Djavad Mowafaghian Centre for Brain Health
Room 3439, 2215 Wesbrook Mall
Vancouver, BC B6T 1Z3
My laboratory identified neuronal NADPH-diaphorase as the enzyme which produces the neural messenger nitric oxide (NO) from L-arginine. We have determined the distribution of neurons able to synthesize NO in the central and peripheral nervous system, and have begun to examine the regulation of NO synthesis in neurons in vivo. We are currently examining the NO receptor, soluble guanylyl cylase, and are identifying and characterizing targets for cyclic GMP action in the brain. We are particularly interested cGMP-stimulated phosphodiesterases, and in the regulation of protein phosphorylation by NO via the cGMP-dependent protein kinases. We have found that the release of endogenous NO in the thalamus varies with the sleep-wake cycle, and that NO can act on thalamic neurons to regulate type II cGMP-dependent protein kinase. We are therefore interested in determining the mechanisms by which NO released from the reticular activating system can regulate consciousness.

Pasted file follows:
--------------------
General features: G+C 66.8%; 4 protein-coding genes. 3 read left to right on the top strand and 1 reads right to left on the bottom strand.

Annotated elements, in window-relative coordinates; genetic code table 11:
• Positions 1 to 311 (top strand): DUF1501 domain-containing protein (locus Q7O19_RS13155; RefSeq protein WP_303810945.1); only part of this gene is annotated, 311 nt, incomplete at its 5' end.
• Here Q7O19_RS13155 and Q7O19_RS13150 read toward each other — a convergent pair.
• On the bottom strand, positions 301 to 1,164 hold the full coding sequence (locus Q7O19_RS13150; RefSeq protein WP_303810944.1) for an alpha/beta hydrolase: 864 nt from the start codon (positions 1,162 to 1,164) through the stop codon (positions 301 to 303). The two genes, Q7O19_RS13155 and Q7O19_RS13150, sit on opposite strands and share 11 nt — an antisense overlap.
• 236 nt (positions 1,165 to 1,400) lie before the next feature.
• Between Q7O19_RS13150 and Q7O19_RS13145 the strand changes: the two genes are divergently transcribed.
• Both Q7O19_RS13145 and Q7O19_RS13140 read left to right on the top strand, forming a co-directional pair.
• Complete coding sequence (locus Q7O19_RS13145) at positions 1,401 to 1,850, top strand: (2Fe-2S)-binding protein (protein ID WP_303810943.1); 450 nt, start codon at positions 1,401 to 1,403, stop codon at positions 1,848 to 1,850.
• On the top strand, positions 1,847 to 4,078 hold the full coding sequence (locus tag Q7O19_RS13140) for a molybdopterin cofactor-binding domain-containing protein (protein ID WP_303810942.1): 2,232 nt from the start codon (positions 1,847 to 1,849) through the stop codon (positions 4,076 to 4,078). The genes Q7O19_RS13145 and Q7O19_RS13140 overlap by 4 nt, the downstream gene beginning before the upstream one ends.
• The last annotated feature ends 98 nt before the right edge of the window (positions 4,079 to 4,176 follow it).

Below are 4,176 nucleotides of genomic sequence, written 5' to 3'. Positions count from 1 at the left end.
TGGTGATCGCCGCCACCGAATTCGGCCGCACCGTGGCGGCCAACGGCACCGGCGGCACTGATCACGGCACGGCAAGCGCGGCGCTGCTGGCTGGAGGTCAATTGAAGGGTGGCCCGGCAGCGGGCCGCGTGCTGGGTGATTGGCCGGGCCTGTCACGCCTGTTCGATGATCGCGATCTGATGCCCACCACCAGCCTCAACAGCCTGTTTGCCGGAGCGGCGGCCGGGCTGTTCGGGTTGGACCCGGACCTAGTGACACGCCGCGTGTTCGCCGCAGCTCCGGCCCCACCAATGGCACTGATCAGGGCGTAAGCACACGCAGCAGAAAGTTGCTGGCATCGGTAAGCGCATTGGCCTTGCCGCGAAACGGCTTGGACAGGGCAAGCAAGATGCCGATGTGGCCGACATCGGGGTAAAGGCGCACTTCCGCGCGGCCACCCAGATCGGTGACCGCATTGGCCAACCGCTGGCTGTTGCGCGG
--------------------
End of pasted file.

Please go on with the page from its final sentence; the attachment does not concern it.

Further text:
The occurrence of ubiquitinylated proteins in intraneuronal deposits is one of the hallmarks of chronic neurological disease. In all the major human chronic neurodegenerative diseases (Alzheimer's disease, dementia with Lewy bodies, Parkinson's disease, motor neuron disease and Huntington's chorea) there is accumulation of intraneuronal filamentous inclusions containing ubiquitinylated proteins. Ubiquitin ligation is a multi-step process involving three main classes of enzyme. The E1 enzymes utilize ATP to form an E1-ubiquitin thioester intermediate. The activated ubiquitin is then transferred to the active cysteine of an E2 enzyme. The E3 ubiquitin protein ligase then catalyzes the transfer of the ubiquitin to a lysine residue in a target protein. Recent work indicates that a wide variety of structurally diverse RING finger proteins function as E3 ubiquitin-protein ligases. We have discovered a number of novel RING finger proteins in the brain including GERP and BERP, and are currently examining their role in ubiquitination in the nervous system.
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